This was very helpful, and as for the latter comment/caveat, I'm glad I'm a citizen of the EU then :)

Something important to remember here is that the discussion here only applies to physics and math. Other Ph.D.'s have very, very different funding systems. In education and geology, it's more common for the Ph.D. to be done by working professionals.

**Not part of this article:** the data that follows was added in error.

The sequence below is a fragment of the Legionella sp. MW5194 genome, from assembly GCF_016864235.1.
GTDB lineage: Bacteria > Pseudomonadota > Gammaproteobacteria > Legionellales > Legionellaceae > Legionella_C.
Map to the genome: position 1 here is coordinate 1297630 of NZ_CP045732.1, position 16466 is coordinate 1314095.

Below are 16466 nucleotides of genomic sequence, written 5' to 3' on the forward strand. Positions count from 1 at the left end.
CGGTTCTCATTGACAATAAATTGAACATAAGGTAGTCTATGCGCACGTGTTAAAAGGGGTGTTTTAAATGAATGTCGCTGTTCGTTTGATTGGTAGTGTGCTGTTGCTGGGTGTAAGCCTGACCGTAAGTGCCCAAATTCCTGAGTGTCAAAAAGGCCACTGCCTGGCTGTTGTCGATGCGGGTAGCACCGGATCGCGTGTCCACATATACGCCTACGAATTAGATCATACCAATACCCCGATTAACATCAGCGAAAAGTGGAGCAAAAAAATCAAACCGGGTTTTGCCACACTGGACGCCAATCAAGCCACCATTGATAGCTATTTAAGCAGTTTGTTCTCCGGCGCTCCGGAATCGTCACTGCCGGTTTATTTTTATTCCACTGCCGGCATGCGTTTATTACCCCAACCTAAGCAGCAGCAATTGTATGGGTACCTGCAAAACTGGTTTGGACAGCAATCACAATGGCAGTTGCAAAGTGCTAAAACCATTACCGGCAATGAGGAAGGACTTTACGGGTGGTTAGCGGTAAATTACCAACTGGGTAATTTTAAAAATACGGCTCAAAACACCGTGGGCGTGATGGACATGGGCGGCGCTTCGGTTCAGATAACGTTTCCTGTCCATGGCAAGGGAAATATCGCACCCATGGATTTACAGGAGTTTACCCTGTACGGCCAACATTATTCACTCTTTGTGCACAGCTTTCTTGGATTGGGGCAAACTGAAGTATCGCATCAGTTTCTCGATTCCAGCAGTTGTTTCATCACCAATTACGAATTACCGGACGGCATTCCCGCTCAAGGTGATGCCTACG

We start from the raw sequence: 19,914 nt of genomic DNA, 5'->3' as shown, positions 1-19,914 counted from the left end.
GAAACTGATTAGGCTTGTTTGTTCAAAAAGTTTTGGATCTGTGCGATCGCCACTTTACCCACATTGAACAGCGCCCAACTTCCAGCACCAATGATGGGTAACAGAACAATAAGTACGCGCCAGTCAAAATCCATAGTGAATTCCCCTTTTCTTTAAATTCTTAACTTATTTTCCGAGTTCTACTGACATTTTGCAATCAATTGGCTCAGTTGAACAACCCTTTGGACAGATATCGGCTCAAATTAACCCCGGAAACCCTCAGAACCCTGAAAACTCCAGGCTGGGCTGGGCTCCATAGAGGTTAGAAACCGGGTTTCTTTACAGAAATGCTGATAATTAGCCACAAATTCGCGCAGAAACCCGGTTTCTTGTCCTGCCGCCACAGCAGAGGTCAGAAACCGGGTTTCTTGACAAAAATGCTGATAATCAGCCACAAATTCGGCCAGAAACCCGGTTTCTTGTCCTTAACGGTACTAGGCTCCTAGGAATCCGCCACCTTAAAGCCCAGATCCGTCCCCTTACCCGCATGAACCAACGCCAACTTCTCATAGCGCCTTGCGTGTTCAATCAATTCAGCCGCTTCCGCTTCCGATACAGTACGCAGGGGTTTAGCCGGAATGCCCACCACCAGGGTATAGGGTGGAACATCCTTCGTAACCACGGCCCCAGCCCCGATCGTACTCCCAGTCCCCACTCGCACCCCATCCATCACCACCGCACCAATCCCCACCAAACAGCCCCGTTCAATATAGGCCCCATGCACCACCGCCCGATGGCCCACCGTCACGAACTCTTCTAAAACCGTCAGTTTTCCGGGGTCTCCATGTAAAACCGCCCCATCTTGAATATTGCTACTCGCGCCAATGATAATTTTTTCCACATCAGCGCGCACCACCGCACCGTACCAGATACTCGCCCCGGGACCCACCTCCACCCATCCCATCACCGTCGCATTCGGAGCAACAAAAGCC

The funding system in US actually sounds very similar to UK, since most schools get the money for grad students from the legislature or from the National Science Foundation. The immigration situation is very, very different. There are simply not enough "native born" graduate students to fill demand, and so US universities are filled with foreign students. It is also is the situation that being a graduate student is one of the few ways that people from some countries (China and India) can get into the US legally.